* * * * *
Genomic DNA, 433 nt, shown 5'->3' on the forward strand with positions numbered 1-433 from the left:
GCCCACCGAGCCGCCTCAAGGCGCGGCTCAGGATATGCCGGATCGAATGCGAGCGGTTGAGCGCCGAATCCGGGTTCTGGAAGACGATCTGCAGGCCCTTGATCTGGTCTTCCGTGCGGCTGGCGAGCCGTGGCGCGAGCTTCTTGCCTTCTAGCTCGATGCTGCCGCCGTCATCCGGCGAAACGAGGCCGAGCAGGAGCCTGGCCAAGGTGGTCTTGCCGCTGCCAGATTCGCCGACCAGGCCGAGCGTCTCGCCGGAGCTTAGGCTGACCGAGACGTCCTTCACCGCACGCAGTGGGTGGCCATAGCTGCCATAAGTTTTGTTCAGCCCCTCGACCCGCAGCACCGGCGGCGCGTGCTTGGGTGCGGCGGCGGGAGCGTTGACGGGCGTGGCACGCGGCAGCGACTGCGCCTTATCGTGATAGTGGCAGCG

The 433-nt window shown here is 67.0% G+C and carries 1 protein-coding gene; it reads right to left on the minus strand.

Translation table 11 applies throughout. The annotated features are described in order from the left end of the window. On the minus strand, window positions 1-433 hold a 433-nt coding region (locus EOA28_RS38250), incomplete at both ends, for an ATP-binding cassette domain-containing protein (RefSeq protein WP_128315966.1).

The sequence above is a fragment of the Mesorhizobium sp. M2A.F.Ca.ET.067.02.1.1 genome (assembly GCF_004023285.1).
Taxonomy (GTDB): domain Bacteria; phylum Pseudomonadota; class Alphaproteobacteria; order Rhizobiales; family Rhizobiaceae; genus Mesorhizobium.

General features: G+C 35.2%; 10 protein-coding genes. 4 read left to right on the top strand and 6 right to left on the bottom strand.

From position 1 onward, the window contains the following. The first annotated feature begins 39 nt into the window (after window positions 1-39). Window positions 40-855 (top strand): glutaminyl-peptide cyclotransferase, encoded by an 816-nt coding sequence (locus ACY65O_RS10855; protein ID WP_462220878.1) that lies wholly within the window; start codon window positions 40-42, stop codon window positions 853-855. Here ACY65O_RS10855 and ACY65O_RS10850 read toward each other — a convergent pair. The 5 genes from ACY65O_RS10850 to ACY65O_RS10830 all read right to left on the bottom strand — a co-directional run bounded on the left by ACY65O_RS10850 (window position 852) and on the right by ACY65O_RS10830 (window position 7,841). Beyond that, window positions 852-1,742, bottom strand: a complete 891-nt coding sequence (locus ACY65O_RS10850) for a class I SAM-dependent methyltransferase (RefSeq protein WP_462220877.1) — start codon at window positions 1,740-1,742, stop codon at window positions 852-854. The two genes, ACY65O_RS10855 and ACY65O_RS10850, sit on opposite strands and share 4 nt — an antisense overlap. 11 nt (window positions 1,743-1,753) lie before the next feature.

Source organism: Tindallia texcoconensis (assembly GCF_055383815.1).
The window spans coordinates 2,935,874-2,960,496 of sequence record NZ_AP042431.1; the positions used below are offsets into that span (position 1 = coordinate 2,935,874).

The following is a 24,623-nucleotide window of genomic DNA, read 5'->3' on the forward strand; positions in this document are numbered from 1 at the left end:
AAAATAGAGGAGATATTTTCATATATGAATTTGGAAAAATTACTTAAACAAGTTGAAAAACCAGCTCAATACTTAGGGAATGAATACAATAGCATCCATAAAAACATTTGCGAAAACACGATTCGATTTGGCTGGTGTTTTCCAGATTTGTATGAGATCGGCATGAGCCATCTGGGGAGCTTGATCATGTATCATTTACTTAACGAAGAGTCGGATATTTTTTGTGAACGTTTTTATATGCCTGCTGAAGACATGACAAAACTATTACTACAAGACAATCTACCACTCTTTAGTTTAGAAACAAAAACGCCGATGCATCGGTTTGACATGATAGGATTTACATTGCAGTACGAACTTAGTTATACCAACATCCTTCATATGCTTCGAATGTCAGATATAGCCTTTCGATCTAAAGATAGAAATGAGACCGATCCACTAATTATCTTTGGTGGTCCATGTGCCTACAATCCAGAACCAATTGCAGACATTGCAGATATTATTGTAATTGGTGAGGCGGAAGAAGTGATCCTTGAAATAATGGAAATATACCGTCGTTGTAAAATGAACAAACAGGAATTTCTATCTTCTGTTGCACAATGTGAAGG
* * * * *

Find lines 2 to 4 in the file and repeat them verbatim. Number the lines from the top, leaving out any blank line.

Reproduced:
GCCCACCGAGCCGCCTCAAGGCGCGGCTCAGGATATGCCGGATCGAATGCGAGCGGTTGAGCGCCGAATCCGGGTTCTGGAAGACGATCTGCAGGCCCTTGATCTGGTCTTCCGTGCGGCTGGCGAGCCGTGGCGCGAGCTTCTTGCCTTCTAGCTCGATGCTGCCGCCGTCATCCGGCGAAACGAGGCCGAGCAGGAGCCTGGCCAAGGTGGTCTTGCCGCTGCCAGATTCGCCGACCAGGCCGAGCGTCTCGCCGGAGCTTAGGCTGACCGAGACGTCCTTCACCGCACGCAGTGGGTGGCCATAGCTGCCATAAGTTTTGTTCAGCCCCTCGACCCGCAGCACCGGCGGCGCGTGCTTGGGTGCGGCGGCGGGAGCGTTGACGGGCGTGGCACGCGGCAGCGACTGCGCCTTATCGTGATAGTGGCAGCG

The 433-nt window shown here is 67.0% G+C and carries 1 protein-coding gene; it reads right to left on the minus strand.

Translation table 11 applies throughout. The annotated features are described in order from the left end of the window. On the minus strand, window positions 1-433 hold a 433-nt coding region (locus EOA28_RS38250), incomplete at both ends, for an ATP-binding cassette domain-containing protein (RefSeq protein WP_128315966.1).